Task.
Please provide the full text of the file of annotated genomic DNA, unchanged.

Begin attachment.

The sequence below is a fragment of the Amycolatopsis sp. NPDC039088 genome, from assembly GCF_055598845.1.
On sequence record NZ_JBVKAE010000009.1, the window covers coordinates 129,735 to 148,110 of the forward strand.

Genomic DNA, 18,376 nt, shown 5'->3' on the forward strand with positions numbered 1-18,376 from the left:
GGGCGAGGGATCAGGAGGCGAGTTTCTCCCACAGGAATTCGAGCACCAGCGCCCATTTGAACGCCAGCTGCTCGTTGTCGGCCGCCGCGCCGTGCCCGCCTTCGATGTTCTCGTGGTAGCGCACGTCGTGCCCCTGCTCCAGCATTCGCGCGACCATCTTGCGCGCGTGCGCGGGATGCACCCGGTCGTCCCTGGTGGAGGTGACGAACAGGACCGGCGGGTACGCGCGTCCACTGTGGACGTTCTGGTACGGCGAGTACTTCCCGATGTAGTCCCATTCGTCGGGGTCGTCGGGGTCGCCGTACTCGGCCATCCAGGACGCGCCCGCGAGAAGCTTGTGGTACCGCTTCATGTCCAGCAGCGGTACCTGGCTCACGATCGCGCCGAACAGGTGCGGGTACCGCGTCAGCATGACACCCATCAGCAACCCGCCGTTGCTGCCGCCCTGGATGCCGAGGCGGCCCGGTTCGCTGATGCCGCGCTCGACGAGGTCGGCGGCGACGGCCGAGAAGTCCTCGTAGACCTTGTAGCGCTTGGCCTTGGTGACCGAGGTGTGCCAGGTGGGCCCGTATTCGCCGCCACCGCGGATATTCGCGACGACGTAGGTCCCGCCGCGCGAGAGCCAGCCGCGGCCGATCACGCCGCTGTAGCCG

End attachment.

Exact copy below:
The sequence below is a fragment of the Amycolatopsis sp. NPDC039088 genome, from assembly GCF_055598845.1.
On sequence record NZ_JBVKAE010000009.1, the window covers coordinates 129,735 to 148,110 of the forward strand.

Genomic DNA, 18,376 nt, shown 5'->3' on the forward strand with positions numbered 1-18,376 from the left:
GGGCGAGGGATCAGGAGGCGAGTTTCTCCCACAGGAATTCGAGCACCAGCGCCCATTTGAACGCCAGCTGCTCGTTGTCGGCCGCCGCGCCGTGCCCGCCTTCGATGTTCTCGTGGTAGCGCACGTCGTGCCCCTGCTCCAGCATTCGCGCGACCATCTTGCGCGCGTGCGCGGGATGCACCCGGTCGTCCCTGGTGGAGGTGACGAACAGGACCGGCGGGTACGCGCGTCCACTGTGGACGTTCTGGTACGGCGAGTACTTCCCGATGTAGTCCCATTCGTCGGGGTCGTCGGGGTCGCCGTACTCGGCCATCCAGGACGCGCCCGCGAGAAGCTTGTGGTACCGCTTCATGTCCAGCAGCGGTACCTGGCTCACGATCGCGCCGAACAGGTGCGGGTACCGCGTCAGCATGACACCCATCAGCAACCCGCCGTTGCTGCCGCCCTGGATGCCGAGGCGGCCCGGTTCGCTGATGCCGCGCTCGACGAGGTCGGCGGCGACGGCCGAGAAGTCCTCGTAGACCTTGTAGCGCTTGGCCTTGGTGACCGAGGTGTGCCAGGTGGGCCCGTATTCGCCGCCACCGCGGATATTCGCGACGACGTAGGTCCCGCCGCGCGAGAGCCAGCCGCGGCCGATCACGCCGCTGTAGCCG